•The researchers reported that the women who hugged their partners had lower biological stress responses.
•But there is been little such research in men or into the effects of brief embraces alone.
Researchers from Ruhr University Bochum in Germany conducted a study involving 76 people in romantic relationships with participants undergoing a stress-inducing test in which they were asked to keep one hand in an ice water bath for three minutes while being observed.
In the new study, they focused on hugs, a relatively common support behavior that individuals engage in with a wide range of social partners.
The researchers interviewed 404 adult men and women every night for 14 consecutive days about their conflicts, hug receipt, and positive and negative moods.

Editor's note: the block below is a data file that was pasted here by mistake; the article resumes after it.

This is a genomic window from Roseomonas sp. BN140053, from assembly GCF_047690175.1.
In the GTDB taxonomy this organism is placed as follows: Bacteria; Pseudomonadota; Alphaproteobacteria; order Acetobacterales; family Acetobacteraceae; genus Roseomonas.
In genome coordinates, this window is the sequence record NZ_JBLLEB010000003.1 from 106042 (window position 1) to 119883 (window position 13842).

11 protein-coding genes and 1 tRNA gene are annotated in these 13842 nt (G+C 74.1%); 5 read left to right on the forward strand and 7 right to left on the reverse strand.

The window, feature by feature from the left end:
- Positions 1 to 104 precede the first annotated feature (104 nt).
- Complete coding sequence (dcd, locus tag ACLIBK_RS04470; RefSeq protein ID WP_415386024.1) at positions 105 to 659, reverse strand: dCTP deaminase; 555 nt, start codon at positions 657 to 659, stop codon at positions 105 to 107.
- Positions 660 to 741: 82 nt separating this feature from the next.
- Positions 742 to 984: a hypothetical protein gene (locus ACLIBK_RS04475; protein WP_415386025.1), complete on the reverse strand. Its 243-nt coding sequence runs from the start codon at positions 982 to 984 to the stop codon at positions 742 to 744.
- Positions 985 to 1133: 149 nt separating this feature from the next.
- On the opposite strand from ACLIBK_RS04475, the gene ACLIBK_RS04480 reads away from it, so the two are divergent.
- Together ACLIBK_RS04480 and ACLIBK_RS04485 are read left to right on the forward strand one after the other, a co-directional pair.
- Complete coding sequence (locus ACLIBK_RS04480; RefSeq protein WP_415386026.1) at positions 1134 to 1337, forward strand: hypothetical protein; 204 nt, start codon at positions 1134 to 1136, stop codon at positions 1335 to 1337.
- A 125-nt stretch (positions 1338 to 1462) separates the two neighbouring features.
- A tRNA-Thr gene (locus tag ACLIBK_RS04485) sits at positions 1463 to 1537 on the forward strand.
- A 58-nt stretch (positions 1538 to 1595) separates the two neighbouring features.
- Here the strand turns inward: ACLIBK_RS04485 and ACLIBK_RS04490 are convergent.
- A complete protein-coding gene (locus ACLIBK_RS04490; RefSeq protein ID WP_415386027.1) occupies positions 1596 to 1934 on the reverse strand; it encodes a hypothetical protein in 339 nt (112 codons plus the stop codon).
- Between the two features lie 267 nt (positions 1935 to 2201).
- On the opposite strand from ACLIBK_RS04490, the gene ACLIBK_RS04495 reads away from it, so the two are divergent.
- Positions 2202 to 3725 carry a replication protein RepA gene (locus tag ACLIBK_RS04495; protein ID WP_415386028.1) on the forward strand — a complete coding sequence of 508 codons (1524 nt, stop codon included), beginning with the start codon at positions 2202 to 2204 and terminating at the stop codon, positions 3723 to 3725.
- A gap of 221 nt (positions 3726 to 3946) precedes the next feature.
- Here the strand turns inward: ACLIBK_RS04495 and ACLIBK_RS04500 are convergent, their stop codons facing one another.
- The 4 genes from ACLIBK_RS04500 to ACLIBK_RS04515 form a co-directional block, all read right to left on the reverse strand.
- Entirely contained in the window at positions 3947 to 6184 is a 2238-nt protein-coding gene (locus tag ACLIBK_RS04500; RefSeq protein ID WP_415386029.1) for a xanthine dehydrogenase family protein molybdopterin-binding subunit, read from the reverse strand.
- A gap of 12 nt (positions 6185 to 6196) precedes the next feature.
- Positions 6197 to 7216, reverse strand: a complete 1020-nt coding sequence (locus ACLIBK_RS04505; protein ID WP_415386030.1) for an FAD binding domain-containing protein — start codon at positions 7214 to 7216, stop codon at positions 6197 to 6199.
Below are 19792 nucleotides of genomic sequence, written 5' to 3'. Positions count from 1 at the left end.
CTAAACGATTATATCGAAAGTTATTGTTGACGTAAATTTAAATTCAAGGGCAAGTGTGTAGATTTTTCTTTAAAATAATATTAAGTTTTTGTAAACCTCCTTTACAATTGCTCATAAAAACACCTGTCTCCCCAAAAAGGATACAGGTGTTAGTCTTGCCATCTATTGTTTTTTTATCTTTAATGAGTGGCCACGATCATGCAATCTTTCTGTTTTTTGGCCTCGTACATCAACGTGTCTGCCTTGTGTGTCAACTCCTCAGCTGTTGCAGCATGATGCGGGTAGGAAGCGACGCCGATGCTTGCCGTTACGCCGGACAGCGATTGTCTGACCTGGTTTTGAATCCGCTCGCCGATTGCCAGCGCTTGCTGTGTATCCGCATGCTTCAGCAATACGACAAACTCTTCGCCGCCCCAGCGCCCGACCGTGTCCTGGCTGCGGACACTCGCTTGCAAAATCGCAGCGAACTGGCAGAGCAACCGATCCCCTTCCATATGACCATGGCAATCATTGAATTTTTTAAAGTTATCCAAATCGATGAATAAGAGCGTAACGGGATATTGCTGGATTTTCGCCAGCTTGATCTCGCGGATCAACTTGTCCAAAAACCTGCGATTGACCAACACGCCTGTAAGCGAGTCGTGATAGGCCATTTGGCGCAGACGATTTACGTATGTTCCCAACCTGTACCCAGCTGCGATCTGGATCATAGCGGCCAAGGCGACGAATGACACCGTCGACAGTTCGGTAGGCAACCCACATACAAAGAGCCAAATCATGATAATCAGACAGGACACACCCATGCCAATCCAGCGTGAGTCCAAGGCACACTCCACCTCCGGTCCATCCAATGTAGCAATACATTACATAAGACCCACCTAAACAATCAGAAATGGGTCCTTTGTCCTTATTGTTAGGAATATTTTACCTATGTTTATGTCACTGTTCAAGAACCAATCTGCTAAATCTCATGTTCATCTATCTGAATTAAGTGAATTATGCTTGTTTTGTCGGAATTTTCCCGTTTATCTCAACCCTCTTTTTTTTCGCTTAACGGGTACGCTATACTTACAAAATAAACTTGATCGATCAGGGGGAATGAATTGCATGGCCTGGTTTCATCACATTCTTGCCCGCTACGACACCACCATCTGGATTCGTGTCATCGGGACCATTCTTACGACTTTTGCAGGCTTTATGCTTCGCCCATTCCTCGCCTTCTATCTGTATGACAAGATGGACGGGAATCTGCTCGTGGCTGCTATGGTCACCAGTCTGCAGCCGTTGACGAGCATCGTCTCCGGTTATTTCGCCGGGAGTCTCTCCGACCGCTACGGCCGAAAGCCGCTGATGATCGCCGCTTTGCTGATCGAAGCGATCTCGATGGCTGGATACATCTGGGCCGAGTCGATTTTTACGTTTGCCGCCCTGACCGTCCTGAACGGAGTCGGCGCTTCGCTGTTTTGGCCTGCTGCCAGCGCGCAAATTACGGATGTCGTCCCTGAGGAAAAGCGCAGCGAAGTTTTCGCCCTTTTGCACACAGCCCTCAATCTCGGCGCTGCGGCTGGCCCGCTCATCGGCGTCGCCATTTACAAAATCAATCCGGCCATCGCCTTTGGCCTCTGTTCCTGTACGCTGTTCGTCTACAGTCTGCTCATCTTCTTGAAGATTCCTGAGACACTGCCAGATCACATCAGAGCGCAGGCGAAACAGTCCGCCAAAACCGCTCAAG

Accordingly, the researchers reported that the women who hugged their partners had lower biological stress responses. Yet, the same effect was not evident in men.
"As a woman, hugging your romantic partner can prevent the acute stress response of your body," the authors stated.
Previous research has shown that massages, and combinations of embraces and hand-holding, as well as embraces and tender talk, can ease stress in women. But there is been little such research in men or into the effects of brief embraces alone.
"These results suggest that a brief embrace with a romantic partner might subsequently reduce the cortisol response for women facing stressful social situations, such as school exams, job interviews, or presentations."
"This research is in its early stages. We still have questions about when, how, and for whom hugs are most helpful. However, our study suggests that consensual hugs might be useful for showing support to somebody enduring relationship conflict."
Their research was published in the journal PLOS ONE.